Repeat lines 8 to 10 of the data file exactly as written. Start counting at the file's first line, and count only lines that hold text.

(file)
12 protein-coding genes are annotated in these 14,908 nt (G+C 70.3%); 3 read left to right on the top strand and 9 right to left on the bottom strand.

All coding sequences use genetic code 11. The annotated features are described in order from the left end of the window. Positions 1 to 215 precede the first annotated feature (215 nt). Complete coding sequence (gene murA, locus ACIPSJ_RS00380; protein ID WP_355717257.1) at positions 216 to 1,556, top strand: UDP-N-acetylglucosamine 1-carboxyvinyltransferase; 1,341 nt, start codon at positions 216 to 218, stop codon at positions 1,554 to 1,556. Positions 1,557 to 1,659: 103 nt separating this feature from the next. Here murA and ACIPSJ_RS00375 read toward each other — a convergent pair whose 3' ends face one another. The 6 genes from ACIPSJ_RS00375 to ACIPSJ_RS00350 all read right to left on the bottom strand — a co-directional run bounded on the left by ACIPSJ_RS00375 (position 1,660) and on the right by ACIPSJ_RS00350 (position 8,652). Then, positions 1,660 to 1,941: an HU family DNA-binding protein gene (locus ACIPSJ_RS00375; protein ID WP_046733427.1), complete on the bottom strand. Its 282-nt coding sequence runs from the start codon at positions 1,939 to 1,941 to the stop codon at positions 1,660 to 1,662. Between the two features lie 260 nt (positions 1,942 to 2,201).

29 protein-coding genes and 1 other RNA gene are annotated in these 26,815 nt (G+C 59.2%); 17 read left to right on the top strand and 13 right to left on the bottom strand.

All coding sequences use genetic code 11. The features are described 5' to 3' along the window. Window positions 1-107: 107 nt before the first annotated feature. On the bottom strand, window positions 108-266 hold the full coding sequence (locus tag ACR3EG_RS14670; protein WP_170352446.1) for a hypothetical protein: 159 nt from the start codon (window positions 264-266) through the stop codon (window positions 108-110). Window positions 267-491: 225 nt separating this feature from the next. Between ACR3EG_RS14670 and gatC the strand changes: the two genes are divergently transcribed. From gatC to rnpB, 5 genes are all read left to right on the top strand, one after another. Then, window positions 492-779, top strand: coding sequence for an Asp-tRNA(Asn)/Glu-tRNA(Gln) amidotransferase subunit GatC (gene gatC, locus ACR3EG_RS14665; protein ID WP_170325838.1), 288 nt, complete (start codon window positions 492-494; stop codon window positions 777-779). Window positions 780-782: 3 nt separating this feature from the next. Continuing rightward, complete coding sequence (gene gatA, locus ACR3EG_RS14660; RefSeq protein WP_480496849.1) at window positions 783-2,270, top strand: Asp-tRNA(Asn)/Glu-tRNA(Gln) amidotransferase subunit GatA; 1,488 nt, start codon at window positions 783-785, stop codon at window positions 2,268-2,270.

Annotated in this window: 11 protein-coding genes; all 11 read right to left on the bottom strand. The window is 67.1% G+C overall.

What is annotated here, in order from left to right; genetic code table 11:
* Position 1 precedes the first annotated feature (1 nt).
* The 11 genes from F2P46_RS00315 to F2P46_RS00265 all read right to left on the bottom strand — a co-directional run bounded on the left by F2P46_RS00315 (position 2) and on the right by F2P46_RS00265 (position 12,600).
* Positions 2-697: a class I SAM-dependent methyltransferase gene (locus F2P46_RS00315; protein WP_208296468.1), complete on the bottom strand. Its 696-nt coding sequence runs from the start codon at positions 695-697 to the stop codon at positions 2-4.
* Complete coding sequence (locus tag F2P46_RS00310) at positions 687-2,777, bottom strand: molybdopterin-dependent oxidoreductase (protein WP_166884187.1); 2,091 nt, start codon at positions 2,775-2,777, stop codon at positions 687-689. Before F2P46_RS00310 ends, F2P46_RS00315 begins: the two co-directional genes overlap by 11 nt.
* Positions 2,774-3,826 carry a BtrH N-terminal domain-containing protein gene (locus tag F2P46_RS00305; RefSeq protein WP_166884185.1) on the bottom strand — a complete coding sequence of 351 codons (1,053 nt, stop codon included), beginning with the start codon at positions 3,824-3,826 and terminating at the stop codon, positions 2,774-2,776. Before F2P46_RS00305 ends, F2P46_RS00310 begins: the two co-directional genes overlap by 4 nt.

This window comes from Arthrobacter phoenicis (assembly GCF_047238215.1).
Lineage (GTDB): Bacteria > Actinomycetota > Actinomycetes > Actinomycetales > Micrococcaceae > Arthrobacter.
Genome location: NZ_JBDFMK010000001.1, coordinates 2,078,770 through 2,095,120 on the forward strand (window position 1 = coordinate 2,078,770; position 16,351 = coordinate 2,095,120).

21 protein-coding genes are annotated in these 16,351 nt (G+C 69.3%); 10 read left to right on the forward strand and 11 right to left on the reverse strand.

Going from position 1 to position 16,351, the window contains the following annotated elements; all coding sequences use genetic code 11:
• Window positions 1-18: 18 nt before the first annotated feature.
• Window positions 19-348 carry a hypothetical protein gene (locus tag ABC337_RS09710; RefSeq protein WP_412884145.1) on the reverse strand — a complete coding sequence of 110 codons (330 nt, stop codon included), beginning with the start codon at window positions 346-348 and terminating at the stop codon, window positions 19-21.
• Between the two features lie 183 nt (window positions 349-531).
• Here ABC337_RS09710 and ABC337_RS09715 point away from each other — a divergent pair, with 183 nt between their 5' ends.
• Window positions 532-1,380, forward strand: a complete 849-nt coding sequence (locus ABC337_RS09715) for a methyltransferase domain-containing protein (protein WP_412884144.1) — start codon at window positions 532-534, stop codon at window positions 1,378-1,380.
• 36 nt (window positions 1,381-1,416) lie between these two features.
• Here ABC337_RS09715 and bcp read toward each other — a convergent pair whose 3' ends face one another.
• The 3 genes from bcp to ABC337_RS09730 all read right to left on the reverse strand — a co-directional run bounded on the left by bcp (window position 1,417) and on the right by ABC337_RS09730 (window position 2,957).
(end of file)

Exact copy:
* The 11 genes from F2P46_RS00315 to F2P46_RS00265 all read right to left on the bottom strand — a co-directional run bounded on the left by F2P46_RS00315 (position 2) and on the right by F2P46_RS00265 (position 12,600).
* Positions 2-697: a class I SAM-dependent methyltransferase gene (locus F2P46_RS00315; protein WP_208296468.1), complete on the bottom strand. Its 696-nt coding sequence runs from the start codon at positions 695-697 to the stop codon at positions 2-4.
* Complete coding sequence (locus tag F2P46_RS00310) at positions 687-2,777, bottom strand: molybdopterin-dependent oxidoreductase (protein WP_166884187.1); 2,091 nt, start codon at positions 2,775-2,777, stop codon at positions 687-689. Before F2P46_RS00310 ends, F2P46_RS00315 begins: the two co-directional genes overlap by 11 nt.